5 Digital Lessons We Learned from the Super Bowl Ads
Yes, a football game happened yesterday. As a lifelong 49ers fan, was I happy? Definitely not. But as someone who pays attention to how businesses are using digital, it was fascinating to see all of the creative ways that brands combined Super Bowl ads, social, technology, and good old fashioned offline activations.
We’re breaking down the most interesting ads to see what we can all learn from the brands that have seemingly unlimited resources to pay upwards of $7 million for a 30-second spot, and how they tried to turn those impressions into a win for the business.
1. Less Social, more Snapchat
In recent years, a lot of brands have tried to create their own “viral moment” by getting people to comment, share, and otherwise engage in various newsfeeds. Snapchat picked up on the fact that social can feel like a pretty dark place these days, so they offered an alternative.
The campaign featured a call to action to visit moresnapchat.com, where people can learn about how Snapchat is the place to connect with friends, and not “Friends.”
Takeaway: this year, social is happening in private. People are seeking out group chats, WhatsApp, smaller communities, and even Snapchat as a way to connect with each other without having to deal with the chaos of a public newsfeed.
2. “A website makes it real”
It wasn’t long ago that we looked at the internet as a secondary place, where we’d try to grab people’s attention in order to create offline interactions, sales, and visits. Squarespace hired Martin Scorsese to tell a story about today’s reality and an alien invasion that no one notices because we’re all too busy looking at our screens. It’s not until someone creates a Squarespace site about the arrival that people become aware.
It’s a powerful statement and a reminder that, for most of us, digital experiences are not secondary – they are the first, and most common, way that people interact with us.
Takeaway: Digital experiences are the most important way we’ll interact with our customers this year.
3. AI made its Super Bowl debut
Microsoft’s ad opened with a series of shots about people doing inspiring things on a computer. They were building new businesses, earning degrees, launching projects, and “changing the world.” How were people doing all of these amazing things? By using Microsoft’s new AI tool, Copilot.
The ad apparently worked, because Copilot rocketed up the charts to become the second-most downloaded app of the day (behind only Paramount+, which was streaming the game).
Takeaway: People don’t care what your product is, they care what it helps them to do. That applies to all of our content, not just Super Bowl ads.
4. Every ad became a DoorDash ad
Back in 2018, Tide ran one of the most creative ad ideas of all time: They showed how other Super Bowl ads — and even the game itself — were actually Tide ads, because after everyone got muddy/ covered with hot sauce/ blasted with confetti, they all had to do the same thing: Wash their clothes.
This year, DoorDash took that to another level by giving away (nearly) every product from every other ad. Viewers were asked to go to doordash-all-the-ads.com and enter the on-screen promo code to be entered to win trips from Booking.com, a BMW, a $50k down payment from Homes.com, a boat from Bass Pro Shops, and dozens of other prizes from other advertisers.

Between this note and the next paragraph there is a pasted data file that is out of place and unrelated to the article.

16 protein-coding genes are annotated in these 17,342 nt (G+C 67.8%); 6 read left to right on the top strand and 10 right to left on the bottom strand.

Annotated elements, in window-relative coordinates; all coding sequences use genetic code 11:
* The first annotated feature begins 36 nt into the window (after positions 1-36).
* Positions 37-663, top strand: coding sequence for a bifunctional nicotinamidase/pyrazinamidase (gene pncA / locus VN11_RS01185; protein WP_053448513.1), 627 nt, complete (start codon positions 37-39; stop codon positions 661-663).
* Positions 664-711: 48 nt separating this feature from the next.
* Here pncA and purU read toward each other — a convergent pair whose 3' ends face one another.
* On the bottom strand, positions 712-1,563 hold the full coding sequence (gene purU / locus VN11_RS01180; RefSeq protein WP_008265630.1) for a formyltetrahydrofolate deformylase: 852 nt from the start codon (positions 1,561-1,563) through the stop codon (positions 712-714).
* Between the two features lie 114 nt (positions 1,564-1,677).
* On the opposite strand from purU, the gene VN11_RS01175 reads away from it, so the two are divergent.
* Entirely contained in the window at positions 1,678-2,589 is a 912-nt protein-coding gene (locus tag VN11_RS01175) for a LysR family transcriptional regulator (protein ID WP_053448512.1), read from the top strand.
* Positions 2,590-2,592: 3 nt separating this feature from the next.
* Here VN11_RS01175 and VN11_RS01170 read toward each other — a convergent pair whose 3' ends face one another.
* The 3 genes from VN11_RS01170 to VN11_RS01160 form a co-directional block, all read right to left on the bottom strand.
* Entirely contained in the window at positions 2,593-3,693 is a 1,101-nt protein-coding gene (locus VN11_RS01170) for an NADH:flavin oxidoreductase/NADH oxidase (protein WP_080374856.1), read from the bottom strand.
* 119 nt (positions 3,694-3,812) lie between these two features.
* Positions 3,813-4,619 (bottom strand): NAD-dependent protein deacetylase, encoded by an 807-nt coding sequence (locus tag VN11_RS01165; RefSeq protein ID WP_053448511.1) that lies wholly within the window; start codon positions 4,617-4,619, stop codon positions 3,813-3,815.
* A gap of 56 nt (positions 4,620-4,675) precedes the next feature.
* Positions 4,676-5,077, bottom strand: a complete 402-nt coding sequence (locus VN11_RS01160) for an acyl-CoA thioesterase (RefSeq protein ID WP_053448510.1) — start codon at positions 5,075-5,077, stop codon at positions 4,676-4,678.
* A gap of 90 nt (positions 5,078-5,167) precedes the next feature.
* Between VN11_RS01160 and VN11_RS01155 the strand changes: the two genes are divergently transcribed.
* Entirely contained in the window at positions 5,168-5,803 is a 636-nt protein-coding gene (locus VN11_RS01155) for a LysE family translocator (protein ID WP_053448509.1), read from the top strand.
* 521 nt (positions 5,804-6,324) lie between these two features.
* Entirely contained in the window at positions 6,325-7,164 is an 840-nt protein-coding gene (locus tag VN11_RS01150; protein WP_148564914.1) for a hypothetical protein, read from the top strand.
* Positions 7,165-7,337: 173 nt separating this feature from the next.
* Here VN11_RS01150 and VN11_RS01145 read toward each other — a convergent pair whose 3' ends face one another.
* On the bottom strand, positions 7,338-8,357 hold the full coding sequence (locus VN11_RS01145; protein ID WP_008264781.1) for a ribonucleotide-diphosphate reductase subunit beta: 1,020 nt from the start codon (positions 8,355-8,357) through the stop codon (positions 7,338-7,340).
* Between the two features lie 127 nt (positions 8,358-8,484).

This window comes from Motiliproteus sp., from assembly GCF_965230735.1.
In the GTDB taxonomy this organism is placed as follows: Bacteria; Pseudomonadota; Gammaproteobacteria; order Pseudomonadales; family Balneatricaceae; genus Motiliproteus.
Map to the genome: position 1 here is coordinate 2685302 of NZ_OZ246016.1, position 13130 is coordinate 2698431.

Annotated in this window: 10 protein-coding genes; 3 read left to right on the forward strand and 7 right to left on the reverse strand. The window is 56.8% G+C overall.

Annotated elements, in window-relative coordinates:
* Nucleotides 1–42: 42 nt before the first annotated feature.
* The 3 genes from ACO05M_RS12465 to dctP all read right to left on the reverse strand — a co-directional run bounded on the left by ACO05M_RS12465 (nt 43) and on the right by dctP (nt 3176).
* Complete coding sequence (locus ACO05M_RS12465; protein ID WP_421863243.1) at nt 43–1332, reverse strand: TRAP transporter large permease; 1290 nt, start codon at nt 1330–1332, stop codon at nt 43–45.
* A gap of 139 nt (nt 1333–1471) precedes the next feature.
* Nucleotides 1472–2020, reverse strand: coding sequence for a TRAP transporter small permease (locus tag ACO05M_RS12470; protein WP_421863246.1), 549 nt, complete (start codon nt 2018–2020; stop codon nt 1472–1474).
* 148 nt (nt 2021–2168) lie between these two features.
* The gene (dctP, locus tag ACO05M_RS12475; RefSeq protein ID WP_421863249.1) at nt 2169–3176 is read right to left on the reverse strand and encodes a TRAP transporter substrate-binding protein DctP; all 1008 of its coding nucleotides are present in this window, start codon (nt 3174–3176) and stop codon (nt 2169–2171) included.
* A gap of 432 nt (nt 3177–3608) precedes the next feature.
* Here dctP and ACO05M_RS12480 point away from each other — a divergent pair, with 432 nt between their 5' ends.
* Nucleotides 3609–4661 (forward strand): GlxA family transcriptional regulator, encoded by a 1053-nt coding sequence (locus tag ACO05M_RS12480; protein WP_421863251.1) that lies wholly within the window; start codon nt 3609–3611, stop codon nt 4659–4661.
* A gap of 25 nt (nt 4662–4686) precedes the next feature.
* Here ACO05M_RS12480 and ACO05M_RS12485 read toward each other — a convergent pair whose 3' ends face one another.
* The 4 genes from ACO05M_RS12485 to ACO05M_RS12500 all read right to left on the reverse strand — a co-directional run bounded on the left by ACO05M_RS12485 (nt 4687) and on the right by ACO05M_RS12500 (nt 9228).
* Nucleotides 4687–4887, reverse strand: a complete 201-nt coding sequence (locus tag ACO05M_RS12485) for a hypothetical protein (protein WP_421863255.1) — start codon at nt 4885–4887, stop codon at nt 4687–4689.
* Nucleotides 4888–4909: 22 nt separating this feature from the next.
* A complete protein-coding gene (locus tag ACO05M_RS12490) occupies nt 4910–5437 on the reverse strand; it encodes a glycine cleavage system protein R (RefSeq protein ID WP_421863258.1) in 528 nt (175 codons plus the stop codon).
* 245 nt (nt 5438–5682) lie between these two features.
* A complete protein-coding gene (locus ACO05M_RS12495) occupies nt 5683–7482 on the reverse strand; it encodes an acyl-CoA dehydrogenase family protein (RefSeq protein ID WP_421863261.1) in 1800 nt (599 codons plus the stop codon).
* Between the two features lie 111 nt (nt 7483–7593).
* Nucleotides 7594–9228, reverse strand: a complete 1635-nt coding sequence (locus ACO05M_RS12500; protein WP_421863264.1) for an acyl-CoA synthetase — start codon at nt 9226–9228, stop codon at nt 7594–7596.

Not only was this a clever way to drive traffic and sign-ups on their website, it also used the power of every other brand in their favour.
Takeaway: Collaborations are powerful, and they can be found in unexpected places. We can all find ways to incorporate partners, suppliers, and seemingly unrelated brands into our own content to create mutually beneficial outcomes.
5. Miller Lite ran 1,000 Super Bowl ads for $0
Every year a few brands try to subvert the big game ads by doing something that capitalizes on all of the buzz without actually paying for an ad spot. This year the best example came from Miller Lite.
Rather than pony up $7 million, they printed 1,000 t-shirts and distributed them to beer drinkers across America who received “beer money” for agreeing to wear the walking ads out in public, to their Super Bowl parties, and when they went shopping on Super Bowl Sunday.
These shirts were more than just merch, they each had a QR code that anyone could scan to also get beer money.
Did it have the same impact as the 100 million+ impressions that a traditional ad would get them? Certainly not; However, they were able to track exactly how many scans, entries, and new email subscribers the effort racked up, and it likely created a lot of word-of-mouth among those t-shirt wearing fans.
Takeaway: After more than a decade of trying to break through, QR codes are here to stay, and they can be a very helpful tool for direct-response campaigns, when used creatively.
Honourable Mention: Dunkin’ Donuts – The DunKings
America’s favourite donut shop ran a follow-up to their 2023 spot. Last year, Ben Affleck was working the drive-thru window when Jennifer Lopez surprised him by rolling up to his window while he was at work.
This year, Affleck flipped the script by rolling into a studio where J.Lo is recording with his friends, Matt Damon and Tom Brady, who have formed a dance group called the DunKings.
It’s hilariously cringey, and features cameos from Charlie D’Amelio, Jack Harlow, and Fat Joe.
Takeaway: I couldn’t help but include this one, just because it was my personal favourite, so as far as takeaways? I guess, if you have access to J.Lo and Affleck, double down. For the rest of us, there’s a lesson in the behind-the-scenes content that pokes fun at Affleck, and his ridiculous idea. When we have something that people love, it just makes sense to give them more of it through making-of, and other follow-on content.
See all of these ads, and more:
Cover image source: AdWeek